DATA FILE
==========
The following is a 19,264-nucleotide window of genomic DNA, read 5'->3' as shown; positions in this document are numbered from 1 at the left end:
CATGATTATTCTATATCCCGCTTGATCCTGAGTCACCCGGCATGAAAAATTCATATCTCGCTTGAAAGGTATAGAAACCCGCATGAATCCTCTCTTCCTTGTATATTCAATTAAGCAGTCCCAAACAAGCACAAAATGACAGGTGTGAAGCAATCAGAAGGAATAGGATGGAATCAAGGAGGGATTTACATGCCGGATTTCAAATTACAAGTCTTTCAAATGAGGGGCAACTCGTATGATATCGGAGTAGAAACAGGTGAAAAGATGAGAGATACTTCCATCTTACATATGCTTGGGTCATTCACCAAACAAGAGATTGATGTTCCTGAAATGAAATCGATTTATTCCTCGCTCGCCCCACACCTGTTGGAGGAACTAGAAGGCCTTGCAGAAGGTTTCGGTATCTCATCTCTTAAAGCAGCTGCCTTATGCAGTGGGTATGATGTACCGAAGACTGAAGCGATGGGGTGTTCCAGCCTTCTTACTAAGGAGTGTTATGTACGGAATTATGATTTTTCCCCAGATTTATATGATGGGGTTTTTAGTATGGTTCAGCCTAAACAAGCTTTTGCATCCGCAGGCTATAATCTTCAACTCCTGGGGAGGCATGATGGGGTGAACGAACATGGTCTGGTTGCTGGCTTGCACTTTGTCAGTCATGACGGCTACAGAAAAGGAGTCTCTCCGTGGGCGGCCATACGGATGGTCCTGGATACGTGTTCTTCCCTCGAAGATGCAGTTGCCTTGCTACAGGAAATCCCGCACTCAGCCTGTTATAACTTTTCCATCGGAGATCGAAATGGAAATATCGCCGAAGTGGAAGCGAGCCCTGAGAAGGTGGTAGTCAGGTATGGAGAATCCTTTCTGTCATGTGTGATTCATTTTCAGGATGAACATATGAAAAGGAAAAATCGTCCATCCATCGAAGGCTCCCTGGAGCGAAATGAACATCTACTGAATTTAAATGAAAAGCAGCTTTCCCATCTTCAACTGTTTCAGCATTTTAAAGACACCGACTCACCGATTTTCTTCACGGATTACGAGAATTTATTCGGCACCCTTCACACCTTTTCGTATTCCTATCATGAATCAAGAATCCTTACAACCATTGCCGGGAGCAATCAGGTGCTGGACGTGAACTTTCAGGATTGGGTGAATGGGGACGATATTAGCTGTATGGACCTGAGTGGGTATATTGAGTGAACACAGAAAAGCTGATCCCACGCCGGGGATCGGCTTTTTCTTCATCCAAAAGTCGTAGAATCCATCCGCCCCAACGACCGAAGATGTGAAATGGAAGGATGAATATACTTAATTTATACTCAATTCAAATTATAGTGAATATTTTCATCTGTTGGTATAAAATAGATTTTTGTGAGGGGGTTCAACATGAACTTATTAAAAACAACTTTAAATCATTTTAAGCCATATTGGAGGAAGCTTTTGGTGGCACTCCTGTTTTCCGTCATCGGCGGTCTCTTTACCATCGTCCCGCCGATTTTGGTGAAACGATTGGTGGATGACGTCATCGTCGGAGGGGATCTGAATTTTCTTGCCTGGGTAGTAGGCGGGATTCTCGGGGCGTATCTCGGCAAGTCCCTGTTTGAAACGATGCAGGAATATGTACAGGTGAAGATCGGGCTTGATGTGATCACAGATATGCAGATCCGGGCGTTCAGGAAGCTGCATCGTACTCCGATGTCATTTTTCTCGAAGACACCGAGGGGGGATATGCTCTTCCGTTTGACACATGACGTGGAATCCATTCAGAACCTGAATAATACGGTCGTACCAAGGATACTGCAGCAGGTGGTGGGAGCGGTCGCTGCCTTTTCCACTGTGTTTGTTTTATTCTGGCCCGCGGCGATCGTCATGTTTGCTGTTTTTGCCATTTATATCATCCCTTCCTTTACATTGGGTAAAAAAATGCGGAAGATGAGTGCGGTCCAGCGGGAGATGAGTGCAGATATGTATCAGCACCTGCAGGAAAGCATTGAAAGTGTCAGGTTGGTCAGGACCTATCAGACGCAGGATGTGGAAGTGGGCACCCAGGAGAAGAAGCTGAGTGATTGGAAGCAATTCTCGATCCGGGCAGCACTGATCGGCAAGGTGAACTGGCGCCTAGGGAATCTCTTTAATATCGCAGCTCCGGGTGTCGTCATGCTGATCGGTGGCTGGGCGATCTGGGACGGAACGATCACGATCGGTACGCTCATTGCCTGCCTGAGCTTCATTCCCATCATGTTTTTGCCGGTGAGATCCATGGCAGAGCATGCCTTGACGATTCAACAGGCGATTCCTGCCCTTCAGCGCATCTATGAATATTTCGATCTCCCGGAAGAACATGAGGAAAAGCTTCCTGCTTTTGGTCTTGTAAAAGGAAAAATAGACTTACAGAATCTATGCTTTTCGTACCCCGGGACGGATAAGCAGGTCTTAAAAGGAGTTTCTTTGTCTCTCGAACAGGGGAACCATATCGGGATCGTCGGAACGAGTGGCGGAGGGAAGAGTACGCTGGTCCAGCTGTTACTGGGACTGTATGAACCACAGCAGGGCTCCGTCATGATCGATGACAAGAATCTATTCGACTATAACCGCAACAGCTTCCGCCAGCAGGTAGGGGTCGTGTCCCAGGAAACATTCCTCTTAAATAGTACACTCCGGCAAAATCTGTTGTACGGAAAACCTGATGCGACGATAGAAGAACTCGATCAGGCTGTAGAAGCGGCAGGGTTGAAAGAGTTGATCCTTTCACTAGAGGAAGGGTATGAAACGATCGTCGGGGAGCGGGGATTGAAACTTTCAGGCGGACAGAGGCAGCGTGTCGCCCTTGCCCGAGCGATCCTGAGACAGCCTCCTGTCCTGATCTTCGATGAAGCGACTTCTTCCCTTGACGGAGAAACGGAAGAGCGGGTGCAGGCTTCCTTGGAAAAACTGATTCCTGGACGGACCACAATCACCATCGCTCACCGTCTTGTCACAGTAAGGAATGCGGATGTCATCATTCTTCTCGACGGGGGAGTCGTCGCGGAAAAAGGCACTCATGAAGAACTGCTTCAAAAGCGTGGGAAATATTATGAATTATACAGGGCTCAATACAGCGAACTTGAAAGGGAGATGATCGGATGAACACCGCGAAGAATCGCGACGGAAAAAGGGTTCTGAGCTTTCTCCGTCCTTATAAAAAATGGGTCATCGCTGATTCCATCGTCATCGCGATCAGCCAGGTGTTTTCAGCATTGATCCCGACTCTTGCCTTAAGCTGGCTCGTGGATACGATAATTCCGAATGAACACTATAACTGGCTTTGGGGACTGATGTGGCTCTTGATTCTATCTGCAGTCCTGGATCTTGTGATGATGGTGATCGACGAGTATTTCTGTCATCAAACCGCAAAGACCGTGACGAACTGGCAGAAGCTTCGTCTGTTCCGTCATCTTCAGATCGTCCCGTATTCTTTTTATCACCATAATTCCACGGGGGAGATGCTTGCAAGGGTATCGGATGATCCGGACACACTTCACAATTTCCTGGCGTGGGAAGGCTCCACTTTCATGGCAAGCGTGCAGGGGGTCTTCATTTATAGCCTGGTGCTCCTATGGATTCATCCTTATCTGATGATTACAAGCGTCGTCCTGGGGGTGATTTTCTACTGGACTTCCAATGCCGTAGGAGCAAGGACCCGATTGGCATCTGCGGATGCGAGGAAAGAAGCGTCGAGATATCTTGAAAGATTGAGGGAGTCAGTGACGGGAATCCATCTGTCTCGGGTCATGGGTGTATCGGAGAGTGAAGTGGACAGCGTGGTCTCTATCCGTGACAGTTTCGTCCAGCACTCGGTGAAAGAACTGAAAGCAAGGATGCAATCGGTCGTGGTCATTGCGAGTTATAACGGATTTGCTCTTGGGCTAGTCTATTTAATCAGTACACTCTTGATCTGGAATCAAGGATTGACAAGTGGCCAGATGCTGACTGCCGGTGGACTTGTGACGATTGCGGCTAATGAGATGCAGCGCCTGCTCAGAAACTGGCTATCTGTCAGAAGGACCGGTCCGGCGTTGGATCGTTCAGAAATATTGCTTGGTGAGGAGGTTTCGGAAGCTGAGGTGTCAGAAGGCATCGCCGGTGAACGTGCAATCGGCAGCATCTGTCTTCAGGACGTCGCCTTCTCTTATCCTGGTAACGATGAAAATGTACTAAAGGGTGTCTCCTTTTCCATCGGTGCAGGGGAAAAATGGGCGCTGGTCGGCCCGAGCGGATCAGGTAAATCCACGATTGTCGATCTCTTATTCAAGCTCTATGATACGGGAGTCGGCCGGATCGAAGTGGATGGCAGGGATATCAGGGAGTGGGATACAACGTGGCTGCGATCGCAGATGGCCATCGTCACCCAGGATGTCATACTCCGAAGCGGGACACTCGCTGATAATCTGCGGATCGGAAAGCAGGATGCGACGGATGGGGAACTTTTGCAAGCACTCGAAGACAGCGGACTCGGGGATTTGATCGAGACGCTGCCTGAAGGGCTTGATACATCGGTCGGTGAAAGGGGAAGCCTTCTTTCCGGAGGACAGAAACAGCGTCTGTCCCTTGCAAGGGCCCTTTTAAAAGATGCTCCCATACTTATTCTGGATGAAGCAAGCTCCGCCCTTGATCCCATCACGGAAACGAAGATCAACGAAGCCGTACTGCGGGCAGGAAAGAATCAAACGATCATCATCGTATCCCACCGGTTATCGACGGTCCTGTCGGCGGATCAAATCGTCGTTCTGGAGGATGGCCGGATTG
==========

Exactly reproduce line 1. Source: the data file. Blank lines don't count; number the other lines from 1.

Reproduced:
The following is a 19,264-nucleotide window of genomic DNA, read 5'->3' as shown; positions in this document are numbered from 1 at the left end: